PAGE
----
Maltol has a freshly baked bread or caramel-like aroma. It is used as a flavouring in food production.

The Maillard reaction is often used interchangeably with the phrase “caramelisation of malt sugars”. Caramelisation is not the same as the Maillard reaction because the Maillard reaction requires the presence of amino acids. Caramelisation is the pyrolysis (splitting by heat) of sugars alone. It is unlikely that caramelisation actually confers much flavour to beer as the temperatures and concentrations of sugar in worts are probably too low to yield a great enough concentration to be perceptible. That is unless you have a very useless kettle which burns wort. Any caramel flavours are likely to be courtesy of Monsieur Maillard and his lovely reaction.

Please note the spelling Maillard. I have known a few people who tried to demonstrate their brilliance by quoting the Maillard reaction who have proved the complete opposite by calling it the Mallard reaction. I assume that this is what happens when you sear duck breast in a hot pan.

Thursday, 15 April 2010

17. 25-Grain Chechen Imperial Stout

The origins of the Chechen imperial stout can be traced back to 1800’s when Tsar of Chechnya and Olympic horse wrestler Sergei Walankov commissioned a brew from Moore’s brewery in Toxteth. A bottle of this beer was recently sold at Christies for £25,000.

I have of course just made that up. I am not aiming to make an imperial stout with this beer, just a very strong very dark ale hopefully with balance and depth. Chechnya was chosen as a name because it represents my rebellion against the constraints of the style. Also I’ve already used Kazakhstan.

Some of the 25 grains are being used with poetic licence. Distilling malt and caramalt will be too pale to give anything in the context of the recipe but help to make up the numbers. The contribution of some of the non malt grains (adjuncts) will the interesting to see.

Tech Spec


Hops: Target, Northdown and fuggles

Yeast: Sharp’s

Fermentation: Warm and open


1. Pale ale (Tipple)

2. Pale Maris Otter

3. Distilling malt

4. Caramalt

5. Low colour caramalt

6. 140 crystal

7. 280 crystal

8. Black

9. Roasted barley

10. Chocolate

11. Munich

12. Imperial

13. Amber

14. Vienna

15. Roasted wheat

16. Rolled oats

17. Golden naked oats

18. Pin head oats

19. Brown malt

20. Peated malt

21. Wheat malt

22. Torrified barley

23. Torrified wheat

24. Maize flakes

25. Mild ale malt

Life is a pigsty

I’d like to apologise to anyone affected by the volcanic dust cloud for any disruption or distress caused. The dust cloud was a result of me booking a day off in Edinburgh. My flights have been cancelled and I have had to forfeit £400 worth of hotel vouchers. I’m glad I wasn’t looking forward to it.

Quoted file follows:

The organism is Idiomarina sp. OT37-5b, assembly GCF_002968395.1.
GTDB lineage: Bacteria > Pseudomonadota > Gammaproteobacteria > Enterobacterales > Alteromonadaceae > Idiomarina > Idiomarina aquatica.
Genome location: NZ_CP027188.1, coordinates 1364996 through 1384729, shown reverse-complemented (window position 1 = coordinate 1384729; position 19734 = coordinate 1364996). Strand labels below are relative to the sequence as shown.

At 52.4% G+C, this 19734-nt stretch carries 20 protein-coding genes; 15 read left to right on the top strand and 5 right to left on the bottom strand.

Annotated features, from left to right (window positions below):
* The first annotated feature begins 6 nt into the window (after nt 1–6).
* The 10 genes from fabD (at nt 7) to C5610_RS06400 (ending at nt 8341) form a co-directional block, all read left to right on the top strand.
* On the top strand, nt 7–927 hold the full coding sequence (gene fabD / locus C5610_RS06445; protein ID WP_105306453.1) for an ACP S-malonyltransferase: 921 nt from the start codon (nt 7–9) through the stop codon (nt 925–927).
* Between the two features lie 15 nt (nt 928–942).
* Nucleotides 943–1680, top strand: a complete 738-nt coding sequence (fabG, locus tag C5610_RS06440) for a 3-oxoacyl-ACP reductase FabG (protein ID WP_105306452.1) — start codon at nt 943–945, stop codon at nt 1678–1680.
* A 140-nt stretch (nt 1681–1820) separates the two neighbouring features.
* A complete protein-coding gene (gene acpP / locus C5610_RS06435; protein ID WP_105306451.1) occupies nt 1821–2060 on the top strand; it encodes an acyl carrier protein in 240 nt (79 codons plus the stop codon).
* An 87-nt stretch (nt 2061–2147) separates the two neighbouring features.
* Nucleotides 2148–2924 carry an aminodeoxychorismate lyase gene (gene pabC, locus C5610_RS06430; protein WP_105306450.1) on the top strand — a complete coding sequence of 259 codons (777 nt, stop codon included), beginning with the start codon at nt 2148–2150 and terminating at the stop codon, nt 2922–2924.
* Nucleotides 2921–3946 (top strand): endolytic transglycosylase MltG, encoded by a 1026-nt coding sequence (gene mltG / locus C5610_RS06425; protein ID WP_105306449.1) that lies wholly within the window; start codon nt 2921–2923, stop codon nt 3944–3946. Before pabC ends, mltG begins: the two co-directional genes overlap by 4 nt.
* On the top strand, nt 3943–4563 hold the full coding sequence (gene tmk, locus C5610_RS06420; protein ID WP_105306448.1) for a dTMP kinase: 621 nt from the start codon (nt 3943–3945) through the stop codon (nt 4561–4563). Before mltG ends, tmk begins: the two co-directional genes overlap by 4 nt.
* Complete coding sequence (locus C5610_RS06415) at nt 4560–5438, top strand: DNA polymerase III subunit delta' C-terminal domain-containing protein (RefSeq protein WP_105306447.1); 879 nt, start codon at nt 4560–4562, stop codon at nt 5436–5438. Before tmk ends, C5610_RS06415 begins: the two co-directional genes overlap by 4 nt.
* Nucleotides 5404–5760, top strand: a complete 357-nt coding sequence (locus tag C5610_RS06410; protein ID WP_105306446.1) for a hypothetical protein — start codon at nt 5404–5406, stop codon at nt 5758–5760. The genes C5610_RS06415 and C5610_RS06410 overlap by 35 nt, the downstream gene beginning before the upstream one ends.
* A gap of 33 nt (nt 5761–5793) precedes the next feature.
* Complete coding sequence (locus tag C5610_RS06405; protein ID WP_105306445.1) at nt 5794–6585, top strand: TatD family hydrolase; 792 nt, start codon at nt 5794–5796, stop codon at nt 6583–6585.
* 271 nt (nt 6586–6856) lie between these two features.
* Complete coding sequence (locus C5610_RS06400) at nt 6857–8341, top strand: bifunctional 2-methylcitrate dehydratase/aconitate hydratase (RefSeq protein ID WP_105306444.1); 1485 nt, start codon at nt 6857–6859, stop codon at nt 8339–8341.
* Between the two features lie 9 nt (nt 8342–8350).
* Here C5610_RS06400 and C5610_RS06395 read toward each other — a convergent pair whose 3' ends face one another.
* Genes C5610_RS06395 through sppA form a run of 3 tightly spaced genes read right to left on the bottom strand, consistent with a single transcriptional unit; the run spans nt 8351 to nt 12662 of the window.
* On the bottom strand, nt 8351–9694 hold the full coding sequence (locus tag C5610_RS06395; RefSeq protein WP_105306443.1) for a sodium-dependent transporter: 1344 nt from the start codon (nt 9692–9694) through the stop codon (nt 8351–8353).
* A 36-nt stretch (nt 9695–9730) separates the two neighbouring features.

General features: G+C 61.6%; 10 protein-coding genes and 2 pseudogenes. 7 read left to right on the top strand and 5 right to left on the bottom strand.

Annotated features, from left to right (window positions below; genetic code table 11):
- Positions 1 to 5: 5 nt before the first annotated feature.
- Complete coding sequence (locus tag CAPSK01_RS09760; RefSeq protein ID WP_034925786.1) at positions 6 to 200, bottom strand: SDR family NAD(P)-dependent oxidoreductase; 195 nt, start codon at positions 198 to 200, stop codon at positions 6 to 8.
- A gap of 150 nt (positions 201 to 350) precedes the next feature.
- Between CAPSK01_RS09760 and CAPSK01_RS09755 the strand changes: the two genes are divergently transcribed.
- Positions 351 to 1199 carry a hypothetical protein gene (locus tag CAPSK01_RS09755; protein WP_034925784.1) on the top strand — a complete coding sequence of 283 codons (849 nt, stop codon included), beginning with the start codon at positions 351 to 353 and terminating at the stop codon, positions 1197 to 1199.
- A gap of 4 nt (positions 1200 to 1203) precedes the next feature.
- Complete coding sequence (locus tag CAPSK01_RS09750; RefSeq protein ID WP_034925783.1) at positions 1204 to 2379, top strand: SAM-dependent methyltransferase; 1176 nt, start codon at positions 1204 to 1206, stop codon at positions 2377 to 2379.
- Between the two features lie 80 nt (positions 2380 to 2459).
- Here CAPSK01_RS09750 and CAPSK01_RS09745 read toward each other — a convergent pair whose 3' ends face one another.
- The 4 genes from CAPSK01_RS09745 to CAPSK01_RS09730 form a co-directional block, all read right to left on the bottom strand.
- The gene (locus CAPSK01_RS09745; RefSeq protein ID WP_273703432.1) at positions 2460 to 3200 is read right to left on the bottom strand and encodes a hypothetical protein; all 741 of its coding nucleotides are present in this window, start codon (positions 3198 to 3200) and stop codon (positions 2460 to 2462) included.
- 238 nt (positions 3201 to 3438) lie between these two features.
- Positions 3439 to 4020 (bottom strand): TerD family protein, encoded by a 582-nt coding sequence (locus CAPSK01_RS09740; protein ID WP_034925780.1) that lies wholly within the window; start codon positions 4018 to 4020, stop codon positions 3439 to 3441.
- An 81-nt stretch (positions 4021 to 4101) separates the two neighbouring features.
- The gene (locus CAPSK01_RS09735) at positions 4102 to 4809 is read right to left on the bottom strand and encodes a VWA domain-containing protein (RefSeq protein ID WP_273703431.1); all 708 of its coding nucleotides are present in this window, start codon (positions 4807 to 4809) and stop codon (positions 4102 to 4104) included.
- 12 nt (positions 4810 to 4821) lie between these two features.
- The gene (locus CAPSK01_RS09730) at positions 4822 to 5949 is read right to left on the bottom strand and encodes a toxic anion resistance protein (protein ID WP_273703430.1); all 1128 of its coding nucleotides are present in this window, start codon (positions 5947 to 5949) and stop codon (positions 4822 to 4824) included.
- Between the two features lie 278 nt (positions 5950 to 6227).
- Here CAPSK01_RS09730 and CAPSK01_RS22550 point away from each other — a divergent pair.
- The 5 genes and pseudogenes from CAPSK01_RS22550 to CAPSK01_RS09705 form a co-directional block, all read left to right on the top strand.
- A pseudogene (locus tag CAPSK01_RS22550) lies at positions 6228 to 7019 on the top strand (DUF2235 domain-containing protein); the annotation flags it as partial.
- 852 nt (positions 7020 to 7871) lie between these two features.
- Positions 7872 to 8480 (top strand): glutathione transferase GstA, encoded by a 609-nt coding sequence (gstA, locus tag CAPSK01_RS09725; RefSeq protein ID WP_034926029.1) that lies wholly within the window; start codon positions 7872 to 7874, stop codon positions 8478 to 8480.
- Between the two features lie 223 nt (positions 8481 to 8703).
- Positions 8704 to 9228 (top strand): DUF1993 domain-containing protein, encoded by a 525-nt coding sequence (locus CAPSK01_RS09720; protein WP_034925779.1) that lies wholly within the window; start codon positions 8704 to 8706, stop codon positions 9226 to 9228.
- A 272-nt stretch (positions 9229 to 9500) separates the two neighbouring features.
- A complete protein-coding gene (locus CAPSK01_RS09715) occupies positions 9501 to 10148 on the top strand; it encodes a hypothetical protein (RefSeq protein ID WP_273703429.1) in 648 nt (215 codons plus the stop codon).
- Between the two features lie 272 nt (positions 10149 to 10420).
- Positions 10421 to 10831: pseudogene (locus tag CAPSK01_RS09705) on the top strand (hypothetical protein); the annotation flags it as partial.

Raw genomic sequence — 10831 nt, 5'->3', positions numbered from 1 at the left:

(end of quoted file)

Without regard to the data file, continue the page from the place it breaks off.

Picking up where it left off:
Clearly god wants me to stay at the brewery and create magic this weekend. Thank you god.

Wednesday, 14 April 2010

Sentimental Journey

Heston is doing well and will be going into cooling tomorrow. There is no aroma of meat, blood or guts just the typical fruity smells of a good fermentation.

I get another day away from the brewery on Saturday as I am flying to Edinburgh for a couple of nights on Friday afternoon. I lived in Edinburgh when studying brewing and haven’t been back there for about 6 years. I’m quite looking forward to it. The rose coloured spectacles of time have obscured memories of English bashing and the biting Edinburgh wind. I’m looking forward to a few beers in the Bow Bar and the Guildford and a huge curry at the Guru on Dundee Terrace. I’ll also be close enough to a ‘spoons to try a few beers at their beer festival. Hopefully they’ll have some of my “thin and boring” beer on.

When I lived in Edinburgh my flat had a gale force wind travelling through it most of the time and I lived on Tesco Value tuna and chicken breasts (the days before Lidl). This time, thanks to cashing in my Tesco Clubcard Tokens, I am lodging in style at the £200/night Caledonian at the end of Princes Street and trying  Restaurant Number One on the Friday night.

Edinburgh is where I learned about brewing science and as importantly about how the palate shifts with the beer we drink. I used to love a pint of Deuchars at the Caley sample room. Velvety, bittersweet and moreish. After I had worked at Brakspear for 6 months I travelled back to Scotland for a reunion. The first thing I did when I got off the train was to head to nearest pub for a pint of Deuchars. I was presented by what I thought was yellow hand soap. It tasted bland, slimy and other than the diacetyl was flavourless. Two more pints at different pubs seemed the same. Nothing had changed in the beer. What had changed was my palate. After drinking the brutally-bitter Brakspear beers for 6 months the smoothness and delicate flavour of the Deuchars just seemed like nitrokeg.